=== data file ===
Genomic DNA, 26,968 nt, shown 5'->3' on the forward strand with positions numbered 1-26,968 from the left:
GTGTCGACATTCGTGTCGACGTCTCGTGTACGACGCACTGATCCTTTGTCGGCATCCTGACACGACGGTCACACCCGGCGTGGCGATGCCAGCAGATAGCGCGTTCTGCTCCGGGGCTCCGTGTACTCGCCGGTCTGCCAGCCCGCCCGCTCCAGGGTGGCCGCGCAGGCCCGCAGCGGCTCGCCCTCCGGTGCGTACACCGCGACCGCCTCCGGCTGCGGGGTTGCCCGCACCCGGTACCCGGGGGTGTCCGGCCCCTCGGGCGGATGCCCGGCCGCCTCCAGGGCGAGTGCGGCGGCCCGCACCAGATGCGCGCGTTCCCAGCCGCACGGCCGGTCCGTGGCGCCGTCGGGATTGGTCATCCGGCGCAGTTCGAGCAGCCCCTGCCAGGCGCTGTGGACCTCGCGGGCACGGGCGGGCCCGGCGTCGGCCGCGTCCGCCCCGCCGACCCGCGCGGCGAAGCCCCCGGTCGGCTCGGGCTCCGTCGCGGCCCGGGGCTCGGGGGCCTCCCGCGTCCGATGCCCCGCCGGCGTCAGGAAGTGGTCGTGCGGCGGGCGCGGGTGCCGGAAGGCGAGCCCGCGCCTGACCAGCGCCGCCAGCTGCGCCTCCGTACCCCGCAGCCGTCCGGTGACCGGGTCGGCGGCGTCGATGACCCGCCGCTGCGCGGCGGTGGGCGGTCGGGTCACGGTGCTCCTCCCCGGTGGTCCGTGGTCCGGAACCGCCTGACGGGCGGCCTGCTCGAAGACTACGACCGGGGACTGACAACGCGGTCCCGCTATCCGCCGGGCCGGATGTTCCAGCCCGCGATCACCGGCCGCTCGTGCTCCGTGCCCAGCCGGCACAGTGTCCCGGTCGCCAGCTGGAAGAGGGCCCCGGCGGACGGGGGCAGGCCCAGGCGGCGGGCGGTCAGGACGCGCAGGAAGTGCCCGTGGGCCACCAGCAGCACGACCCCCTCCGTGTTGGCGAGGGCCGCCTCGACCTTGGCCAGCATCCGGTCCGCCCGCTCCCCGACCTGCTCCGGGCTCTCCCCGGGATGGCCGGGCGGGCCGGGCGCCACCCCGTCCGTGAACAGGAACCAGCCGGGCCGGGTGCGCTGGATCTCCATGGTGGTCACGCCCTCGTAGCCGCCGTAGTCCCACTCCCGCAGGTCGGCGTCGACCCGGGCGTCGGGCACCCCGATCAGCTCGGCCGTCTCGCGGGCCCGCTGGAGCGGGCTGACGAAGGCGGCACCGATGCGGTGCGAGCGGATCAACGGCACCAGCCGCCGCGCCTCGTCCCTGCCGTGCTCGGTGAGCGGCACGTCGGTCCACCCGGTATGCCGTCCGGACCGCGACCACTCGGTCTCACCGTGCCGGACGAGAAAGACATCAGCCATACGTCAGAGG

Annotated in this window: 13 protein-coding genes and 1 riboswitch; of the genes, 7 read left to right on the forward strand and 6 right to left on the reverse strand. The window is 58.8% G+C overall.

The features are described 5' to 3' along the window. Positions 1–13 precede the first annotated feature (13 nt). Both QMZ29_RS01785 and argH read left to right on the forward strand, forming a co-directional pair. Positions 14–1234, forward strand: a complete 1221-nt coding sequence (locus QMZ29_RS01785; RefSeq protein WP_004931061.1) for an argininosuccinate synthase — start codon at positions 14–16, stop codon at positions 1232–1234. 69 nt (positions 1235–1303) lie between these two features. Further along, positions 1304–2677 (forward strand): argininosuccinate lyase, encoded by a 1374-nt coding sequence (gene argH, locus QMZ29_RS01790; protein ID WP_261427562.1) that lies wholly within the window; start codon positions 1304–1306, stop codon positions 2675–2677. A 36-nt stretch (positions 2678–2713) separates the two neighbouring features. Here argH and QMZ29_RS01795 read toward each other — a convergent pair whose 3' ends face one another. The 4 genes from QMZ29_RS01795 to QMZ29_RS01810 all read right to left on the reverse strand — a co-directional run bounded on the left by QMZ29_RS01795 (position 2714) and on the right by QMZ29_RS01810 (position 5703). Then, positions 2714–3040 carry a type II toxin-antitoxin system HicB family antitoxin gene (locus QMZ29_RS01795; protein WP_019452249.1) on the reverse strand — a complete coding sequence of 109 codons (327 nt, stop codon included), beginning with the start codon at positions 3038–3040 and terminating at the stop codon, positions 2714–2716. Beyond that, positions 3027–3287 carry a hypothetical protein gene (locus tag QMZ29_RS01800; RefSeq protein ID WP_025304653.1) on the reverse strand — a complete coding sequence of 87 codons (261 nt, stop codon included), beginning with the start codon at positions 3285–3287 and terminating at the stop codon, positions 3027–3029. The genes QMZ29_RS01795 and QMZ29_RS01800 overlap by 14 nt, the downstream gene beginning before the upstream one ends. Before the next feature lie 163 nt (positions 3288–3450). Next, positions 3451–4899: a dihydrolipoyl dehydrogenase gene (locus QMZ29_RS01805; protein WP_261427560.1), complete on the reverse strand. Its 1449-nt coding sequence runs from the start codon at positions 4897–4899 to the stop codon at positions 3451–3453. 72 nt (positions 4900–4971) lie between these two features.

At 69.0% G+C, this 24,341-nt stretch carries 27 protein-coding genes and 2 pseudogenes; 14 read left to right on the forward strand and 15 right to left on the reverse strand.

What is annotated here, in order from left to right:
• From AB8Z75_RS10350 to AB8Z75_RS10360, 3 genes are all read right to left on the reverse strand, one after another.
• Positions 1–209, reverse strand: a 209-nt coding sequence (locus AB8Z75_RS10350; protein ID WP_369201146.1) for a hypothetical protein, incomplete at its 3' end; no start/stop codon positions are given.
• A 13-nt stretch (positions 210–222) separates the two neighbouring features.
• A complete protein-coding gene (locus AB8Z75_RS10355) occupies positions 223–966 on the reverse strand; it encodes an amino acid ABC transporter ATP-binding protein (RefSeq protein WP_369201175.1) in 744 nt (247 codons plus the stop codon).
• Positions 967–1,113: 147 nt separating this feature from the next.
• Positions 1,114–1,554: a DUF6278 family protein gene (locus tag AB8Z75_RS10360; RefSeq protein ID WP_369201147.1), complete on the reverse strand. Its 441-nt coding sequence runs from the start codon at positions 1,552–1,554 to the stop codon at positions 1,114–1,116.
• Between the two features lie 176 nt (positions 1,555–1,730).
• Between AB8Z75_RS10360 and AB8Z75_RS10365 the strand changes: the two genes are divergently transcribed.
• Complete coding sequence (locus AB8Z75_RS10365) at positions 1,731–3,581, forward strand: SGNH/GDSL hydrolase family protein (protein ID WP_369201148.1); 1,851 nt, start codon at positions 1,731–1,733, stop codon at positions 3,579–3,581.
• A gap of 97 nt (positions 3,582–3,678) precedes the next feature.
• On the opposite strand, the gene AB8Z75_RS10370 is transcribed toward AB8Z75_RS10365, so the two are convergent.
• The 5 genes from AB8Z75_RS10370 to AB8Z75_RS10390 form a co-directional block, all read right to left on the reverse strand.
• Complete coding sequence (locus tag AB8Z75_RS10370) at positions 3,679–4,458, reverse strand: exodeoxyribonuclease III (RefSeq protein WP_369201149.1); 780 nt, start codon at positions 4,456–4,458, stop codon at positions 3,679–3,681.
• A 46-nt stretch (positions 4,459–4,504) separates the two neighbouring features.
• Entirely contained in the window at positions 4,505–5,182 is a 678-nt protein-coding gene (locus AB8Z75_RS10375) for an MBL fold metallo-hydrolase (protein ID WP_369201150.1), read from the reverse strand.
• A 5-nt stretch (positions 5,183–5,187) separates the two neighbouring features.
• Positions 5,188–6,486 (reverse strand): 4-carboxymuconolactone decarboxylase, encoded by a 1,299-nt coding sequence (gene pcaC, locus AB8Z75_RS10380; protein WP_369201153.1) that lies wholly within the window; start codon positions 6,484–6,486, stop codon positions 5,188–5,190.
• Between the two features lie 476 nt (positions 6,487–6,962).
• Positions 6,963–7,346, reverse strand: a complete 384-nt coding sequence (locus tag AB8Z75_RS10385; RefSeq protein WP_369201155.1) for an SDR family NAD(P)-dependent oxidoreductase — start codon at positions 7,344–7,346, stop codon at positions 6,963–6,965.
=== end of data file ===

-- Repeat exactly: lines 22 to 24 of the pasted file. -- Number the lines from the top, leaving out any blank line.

• A 5-nt stretch (positions 5,183–5,187) separates the two neighbouring features.
• Positions 5,188–6,486 (reverse strand): 4-carboxymuconolactone decarboxylase, encoded by a 1,299-nt coding sequence (gene pcaC, locus AB8Z75_RS10380; protein WP_369201153.1) that lies wholly within the window; start codon positions 6,484–6,486, stop codon positions 5,188–5,190.
• Between the two features lie 476 nt (positions 6,487–6,962).